Entry requirements and training (diagnostic radiographer)
This page has information on the entry requirements and training needed to become a diagnostic radiographer.
To practice as a radiographer, you must be registered with the Health and Care Professions Council (HCPC). In order to register with the HCPC, you first need to successfully complete an approved programme in diagnostic radiography. Degree courses take three or four years, full time or up to six years part time. A degree apprenticeship standard has been approved for delivery. There are also postgraduate programmes usually taking up to two years.
Courses cover anatomy, physiology and physics as well sociology, management, ethics and the practice and science of imaging. They all involve a lot of practical work with patients.
To get onto a diagnostic radiography degree course you usually need:
- two or three A levels, including physics, chemistry or biology/human biology, along with five GCSEs (grades A-C), including English language, maths and science
or alternative qualifications, including
- BTEC, HND or HNC which includes science
- relevant NVQ
- science-based access course
- equivalent Scottish or Irish qualifications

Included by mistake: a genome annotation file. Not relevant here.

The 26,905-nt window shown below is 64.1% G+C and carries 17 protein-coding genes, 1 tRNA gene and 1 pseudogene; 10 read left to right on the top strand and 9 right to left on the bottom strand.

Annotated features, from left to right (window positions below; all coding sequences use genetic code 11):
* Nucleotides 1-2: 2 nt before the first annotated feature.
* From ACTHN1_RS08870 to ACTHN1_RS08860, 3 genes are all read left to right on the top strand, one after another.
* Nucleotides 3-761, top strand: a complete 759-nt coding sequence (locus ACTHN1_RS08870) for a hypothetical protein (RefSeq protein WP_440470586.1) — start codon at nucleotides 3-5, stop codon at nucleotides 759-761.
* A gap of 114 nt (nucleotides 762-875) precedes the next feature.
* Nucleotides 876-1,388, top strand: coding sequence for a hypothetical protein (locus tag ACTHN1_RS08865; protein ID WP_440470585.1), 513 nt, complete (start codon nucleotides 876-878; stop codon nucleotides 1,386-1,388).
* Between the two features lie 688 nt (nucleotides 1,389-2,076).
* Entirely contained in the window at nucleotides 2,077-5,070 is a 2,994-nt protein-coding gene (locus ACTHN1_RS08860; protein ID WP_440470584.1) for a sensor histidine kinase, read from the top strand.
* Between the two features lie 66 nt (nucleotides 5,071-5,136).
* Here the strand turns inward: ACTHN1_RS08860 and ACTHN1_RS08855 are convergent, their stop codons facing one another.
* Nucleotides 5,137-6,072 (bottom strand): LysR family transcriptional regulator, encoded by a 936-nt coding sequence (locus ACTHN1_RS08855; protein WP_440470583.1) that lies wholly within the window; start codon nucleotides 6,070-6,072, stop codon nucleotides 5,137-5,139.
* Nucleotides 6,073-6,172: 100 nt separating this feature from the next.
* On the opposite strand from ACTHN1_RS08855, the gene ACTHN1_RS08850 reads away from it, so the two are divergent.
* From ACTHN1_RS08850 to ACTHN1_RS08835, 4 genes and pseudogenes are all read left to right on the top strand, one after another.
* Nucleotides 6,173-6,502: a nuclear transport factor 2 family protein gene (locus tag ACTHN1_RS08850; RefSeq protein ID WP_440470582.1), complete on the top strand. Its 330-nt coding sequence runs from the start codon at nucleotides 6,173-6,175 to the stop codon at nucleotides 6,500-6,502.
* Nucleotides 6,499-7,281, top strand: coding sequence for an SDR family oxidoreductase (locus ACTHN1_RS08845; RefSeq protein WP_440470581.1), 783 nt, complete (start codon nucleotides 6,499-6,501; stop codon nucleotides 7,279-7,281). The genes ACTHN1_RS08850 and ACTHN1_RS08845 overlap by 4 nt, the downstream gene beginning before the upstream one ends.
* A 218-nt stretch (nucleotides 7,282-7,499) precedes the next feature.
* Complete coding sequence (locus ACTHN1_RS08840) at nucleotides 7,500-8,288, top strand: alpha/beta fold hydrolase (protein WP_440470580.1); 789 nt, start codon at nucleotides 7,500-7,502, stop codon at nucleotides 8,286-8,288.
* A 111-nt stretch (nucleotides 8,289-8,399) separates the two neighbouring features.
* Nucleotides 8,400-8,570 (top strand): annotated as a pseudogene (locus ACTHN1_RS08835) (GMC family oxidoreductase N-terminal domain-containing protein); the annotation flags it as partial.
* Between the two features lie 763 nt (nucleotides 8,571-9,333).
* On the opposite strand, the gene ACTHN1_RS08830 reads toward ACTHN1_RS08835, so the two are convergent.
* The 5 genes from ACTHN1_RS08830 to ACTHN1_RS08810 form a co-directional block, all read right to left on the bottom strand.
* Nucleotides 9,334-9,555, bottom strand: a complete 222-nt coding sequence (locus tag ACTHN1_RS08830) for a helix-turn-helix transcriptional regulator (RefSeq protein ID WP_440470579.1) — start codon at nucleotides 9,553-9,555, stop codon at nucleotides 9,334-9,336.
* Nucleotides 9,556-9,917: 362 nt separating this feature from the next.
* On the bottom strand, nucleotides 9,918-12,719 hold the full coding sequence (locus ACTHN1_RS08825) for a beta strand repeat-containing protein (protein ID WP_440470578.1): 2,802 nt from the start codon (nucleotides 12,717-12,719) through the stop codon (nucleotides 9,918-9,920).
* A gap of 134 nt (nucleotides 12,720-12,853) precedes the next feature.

If you have a relevant first degree, you can apply for an accelerated programme in diagnostic radiography. These courses are usually between 21 months and 2 years long.
However, each institution sets its own entry requirements, so it’s important to check carefully. Wherever you study, you will need to show that you have an understanding of diagnostic radiography. It is a good idea to spend some time with a registered diagnostic radiographer to see what the work is like.
A degree standard apprenticeship in diagnostic radiography has been approved for delivery. To get onto a degree apprenticeship, you will need to apply for an apprentice position with a health care provider. You can search for vacancies on the NHS Jobs website and Find an Apprenticeship website.
Once you’ve successfully completed a programme approved by the HCPC, you are then eligible to apply for registration with the HCPC. Once registered as a practitioner, you’ll be required to retain your name on the register by keeping your knowledge and skills up to date and paying an annual retention fee.
Want to learn more?
- Find diagnostic radiography on our course finder
- Find out how to become a radiography assistant or imaging support assistant.
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Diagnostic radiographers need to be
- very safety conscious
- interested in technology
- patient and understanding
- able to understand and follow instructions exactly
- physically fit as the job involves a lot of standing.
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Diagnostic radiographers need a range of skills including:
- good communication skills
- ability to reassure patients
- ability to explain procedures to patients
- good organisation skills
- good observation skills
- ability to keep up to date and learn new skills